"Kyle took the games here in Juneau to a whole new level right out of the gate," his uncle said. "In that short amount of time, he was able to make all these major accomplishments."

Among those financially supporting the team is the Sealaska Heritage Institute, a Juneau nonprofit whose mission is to preserve and enhance the cultures of southeast Alaska's Tlingit, Haida, and Tsimshian tribes. Its president, Rosita Worl (Ricardo's mother and Kyle's grandmother), said a survey of more than 400 Native Youth Olympics athletes from across Alaska found a connection to social development, academic achievement, and good cross-cultural relationships among native and non-native populations.

"And I said, 'We've got to have it here,'" she said.

One of Juneau's team members is Bryan Johnson, an 18-year-old senior. He joined for a simple reason: In his first three years of high school, he didn't really participate in any sports.

"I didn't do anything, so I'm like, 'I kind of need to get moving,' " he said.

Mr. Johnson, who is part Tlingit and part Filipino, was soon feeling the burn. "It's using muscles that you normally wouldn't use, and since I'm just kind of getting into it, I'm starting to really work out all the parts of my body to get a little higher each time," he said.

That was his goal in January, after he picked up a few second-place medals in kicking events.

"I really want to try and keep pushing myself and getting higher," he said.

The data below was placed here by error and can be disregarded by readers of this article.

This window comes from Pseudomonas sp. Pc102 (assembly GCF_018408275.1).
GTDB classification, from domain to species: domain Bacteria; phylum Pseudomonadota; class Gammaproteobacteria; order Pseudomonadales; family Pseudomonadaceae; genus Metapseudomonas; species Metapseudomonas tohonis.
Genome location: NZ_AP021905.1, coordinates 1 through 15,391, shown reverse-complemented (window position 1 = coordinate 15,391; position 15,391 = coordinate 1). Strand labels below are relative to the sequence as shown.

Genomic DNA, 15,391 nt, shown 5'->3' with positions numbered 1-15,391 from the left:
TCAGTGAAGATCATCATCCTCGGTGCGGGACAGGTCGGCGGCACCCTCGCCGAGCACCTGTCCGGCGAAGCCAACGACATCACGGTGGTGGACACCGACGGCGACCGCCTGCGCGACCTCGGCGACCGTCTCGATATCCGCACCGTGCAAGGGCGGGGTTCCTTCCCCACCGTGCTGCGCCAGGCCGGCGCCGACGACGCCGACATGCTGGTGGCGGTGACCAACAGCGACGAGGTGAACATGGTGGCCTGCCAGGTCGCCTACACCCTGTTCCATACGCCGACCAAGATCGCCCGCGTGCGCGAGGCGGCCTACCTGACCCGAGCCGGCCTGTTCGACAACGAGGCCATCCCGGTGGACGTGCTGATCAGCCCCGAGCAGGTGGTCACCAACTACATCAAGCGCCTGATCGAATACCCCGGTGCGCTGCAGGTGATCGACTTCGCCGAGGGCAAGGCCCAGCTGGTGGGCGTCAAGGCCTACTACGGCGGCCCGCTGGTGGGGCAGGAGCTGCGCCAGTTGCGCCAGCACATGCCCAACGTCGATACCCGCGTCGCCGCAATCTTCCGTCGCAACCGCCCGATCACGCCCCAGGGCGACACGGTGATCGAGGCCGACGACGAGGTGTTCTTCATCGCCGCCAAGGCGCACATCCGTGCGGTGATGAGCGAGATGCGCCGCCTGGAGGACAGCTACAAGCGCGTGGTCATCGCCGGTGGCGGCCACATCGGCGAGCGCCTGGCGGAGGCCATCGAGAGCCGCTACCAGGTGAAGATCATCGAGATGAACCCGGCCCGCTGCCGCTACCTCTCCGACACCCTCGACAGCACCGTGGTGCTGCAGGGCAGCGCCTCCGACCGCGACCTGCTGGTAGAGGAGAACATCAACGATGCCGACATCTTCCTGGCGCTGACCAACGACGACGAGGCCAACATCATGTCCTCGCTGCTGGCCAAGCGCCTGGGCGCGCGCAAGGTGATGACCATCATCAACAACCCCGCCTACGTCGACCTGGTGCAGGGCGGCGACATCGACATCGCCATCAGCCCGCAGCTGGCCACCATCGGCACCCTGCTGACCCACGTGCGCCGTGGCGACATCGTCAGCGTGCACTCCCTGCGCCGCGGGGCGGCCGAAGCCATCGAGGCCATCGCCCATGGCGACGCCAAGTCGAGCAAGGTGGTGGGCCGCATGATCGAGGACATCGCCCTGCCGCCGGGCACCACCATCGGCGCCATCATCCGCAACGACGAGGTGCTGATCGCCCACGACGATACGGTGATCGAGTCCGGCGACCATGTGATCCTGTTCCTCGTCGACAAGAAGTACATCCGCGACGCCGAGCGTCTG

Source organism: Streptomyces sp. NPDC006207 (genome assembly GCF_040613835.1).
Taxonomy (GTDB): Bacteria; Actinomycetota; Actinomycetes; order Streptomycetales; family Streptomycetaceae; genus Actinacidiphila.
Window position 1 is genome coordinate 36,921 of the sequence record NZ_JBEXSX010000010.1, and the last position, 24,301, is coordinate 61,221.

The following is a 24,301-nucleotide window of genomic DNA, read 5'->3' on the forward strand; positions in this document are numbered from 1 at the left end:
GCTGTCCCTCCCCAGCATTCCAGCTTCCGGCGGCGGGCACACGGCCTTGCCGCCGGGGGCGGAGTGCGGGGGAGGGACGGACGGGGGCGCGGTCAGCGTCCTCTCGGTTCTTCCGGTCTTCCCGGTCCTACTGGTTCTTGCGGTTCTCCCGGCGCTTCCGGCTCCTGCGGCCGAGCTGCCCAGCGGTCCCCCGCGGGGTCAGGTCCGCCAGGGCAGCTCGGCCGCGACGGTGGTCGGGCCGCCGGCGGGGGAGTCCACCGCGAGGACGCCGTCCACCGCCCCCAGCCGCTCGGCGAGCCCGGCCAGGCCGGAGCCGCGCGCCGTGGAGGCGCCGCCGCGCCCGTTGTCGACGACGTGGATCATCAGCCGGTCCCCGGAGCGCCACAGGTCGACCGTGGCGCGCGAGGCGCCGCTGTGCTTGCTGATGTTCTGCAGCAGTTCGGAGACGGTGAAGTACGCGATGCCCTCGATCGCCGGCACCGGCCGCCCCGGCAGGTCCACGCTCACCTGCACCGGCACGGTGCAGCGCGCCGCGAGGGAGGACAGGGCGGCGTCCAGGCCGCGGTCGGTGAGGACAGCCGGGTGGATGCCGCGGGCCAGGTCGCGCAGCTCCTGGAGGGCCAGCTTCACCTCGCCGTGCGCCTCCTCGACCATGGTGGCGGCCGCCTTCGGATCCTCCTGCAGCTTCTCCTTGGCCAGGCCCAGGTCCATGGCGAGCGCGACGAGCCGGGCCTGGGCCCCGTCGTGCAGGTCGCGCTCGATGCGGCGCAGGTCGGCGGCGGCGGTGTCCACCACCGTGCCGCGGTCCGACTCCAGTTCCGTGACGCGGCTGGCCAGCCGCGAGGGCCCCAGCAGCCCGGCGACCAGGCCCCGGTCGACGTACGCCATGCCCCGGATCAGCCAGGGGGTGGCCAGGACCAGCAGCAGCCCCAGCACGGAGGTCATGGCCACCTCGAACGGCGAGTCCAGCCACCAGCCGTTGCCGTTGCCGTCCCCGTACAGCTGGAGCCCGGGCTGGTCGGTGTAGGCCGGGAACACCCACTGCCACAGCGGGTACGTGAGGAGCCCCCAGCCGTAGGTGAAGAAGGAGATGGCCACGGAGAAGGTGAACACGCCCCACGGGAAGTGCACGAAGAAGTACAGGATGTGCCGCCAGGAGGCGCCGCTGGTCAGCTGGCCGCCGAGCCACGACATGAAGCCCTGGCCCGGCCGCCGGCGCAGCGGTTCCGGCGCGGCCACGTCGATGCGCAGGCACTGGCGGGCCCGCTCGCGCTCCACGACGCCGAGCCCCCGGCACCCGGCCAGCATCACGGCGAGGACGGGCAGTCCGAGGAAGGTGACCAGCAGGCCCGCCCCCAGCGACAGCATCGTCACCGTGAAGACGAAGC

This story was reported by The Associated Press.

You've read  of  free articles. Subscribe to continue.
Real news can be honest, hopeful, credible, constructive.
What is the Monitor difference? Tackling the tough headlines – with humanity. Listening to sources – with respect. Seeing the story that others are missing by reporting what so often gets overlooked: the values that connect us. That’s Monitor reporting – news that changes how you see the world.

Dear Reader,

About a year ago, I happened upon this statement about the Monitor in the Harvard Business Review – under the charming heading of “do things that don’t interest you”:

“Many things that end up” being meaningful, writes social scientist Joseph Grenny, “have come from conference workshops, articles, or online videos that began as a chore and ended with an insight. My work in Kenya, for example, was heavily influenced by a Christian Science Monitor article I had forced myself to read 10 years earlier. Sometimes, we call things ‘boring’ simply because they lie outside the box we are currently in.”

If you were to come up with a punchline to a joke about the Monitor, that would probably be it. We’re seen as being global, fair, insightful, and perhaps a bit too earnest. We’re the bran muffin of journalism.

But you know what? We change lives. And I’m going to argue that we change lives precisely because we force open that too-small box that most human beings think they live in.

The Monitor is a peculiar little publication that’s hard for the world to figure out. We’re run by a church, but we’re not only for church members and we’re not about converting people. We’re known as being fair even as the world becomes as polarized as at any time since the newspaper’s founding in 1908.

We have a mission beyond circulation, we want to bridge divides. We’re about kicking down the door of thought everywhere and saying, “You are bigger and more capable than you realize. And we can prove it.”

If you’re looking for bran muffin journalism, you can subscribe to the Monitor for $15. You’ll get the Monitor Weekly magazine, the Monitor Daily email, and unlimited access to

QR Code to Native Youth Olympics celebrates indigenous culture through sports
Read this article in
QR Code to Subscription page
Start your subscription today